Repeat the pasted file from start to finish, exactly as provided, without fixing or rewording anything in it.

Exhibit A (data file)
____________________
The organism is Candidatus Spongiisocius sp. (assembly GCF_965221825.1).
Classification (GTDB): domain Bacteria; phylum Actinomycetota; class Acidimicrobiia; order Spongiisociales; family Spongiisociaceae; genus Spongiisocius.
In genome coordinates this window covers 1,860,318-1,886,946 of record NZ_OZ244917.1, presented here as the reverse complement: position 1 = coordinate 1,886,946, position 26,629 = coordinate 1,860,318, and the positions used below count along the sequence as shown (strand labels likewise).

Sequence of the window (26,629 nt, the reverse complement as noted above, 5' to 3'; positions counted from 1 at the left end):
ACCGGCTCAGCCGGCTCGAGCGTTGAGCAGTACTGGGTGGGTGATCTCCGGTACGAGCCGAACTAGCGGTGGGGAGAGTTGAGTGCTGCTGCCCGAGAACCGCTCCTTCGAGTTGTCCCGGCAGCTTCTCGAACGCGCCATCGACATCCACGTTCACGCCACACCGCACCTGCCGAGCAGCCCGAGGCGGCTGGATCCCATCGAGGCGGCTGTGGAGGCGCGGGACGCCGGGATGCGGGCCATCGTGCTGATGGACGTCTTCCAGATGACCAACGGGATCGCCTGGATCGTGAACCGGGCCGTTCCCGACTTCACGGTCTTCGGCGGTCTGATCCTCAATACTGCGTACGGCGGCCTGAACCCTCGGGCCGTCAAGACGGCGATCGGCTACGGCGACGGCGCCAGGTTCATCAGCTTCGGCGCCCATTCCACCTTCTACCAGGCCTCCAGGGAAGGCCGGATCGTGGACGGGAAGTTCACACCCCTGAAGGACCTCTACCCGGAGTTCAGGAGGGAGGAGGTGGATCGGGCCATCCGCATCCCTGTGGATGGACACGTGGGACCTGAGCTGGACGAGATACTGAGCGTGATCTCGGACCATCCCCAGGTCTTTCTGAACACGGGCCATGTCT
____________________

The organism is Candidatus Spongiisocius sp. (assembly GCF_965221825.1).
Classification (GTDB): domain Bacteria; phylum Actinomycetota; class Acidimicrobiia; order Spongiisociales; family Spongiisociaceae; genus Spongiisocius.
In genome coordinates this window covers 1,860,318-1,886,946 of record NZ_OZ244917.1, presented here as the reverse complement: position 1 = coordinate 1,886,946, position 26,629 = coordinate 1,860,318, and the positions used below count along the sequence as shown (strand labels likewise).

Sequence of the window (26,629 nt, the reverse complement as noted above, 5' to 3'; positions counted from 1 at the left end):
ACCGGCTCAGCCGGCTCGAGCGTTGAGCAGTACTGGGTGGGTGATCTCCGGTACGAGCCGAACTAGCGGTGGGGAGAGTTGAGTGCTGCTGCCCGAGAACCGCTCCTTCGAGTTGTCCCGGCAGCTTCTCGAACGCGCCATCGACATCCACGTTCACGCCACACCGCACCTGCCGAGCAGCCCGAGGCGGCTGGATCCCATCGAGGCGGCTGTGGAGGCGCGGGACGCCGGGATGCGGGCCATCGTGCTGATGGACGTCTTCCAGATGACCAACGGGATCGCCTGGATCGTGAACCGGGCCGTTCCCGACTTCACGGTCTTCGGCGGTCTGATCCTCAATACTGCGTACGGCGGCCTGAACCCTCGGGCCGTCAAGACGGCGATCGGCTACGGCGACGGCGCCAGGTTCATCAGCTTCGGCGCCCATTCCACCTTCTACCAGGCCTCCAGGGAAGGCCGGATCGTGGACGGGAAGTTCACACCCCTGAAGGACCTCTACCCGGAGTTCAGGAGGGAGGAGGTGGATCGGGCCATCCGCATCCCTGTGGATGGACACGTGGGACCTGAGCTGGACGAGATACTGAGCGTGATCTCGGACCATCCCCAGGTCTTTCTGAACACGGGCCATGTCT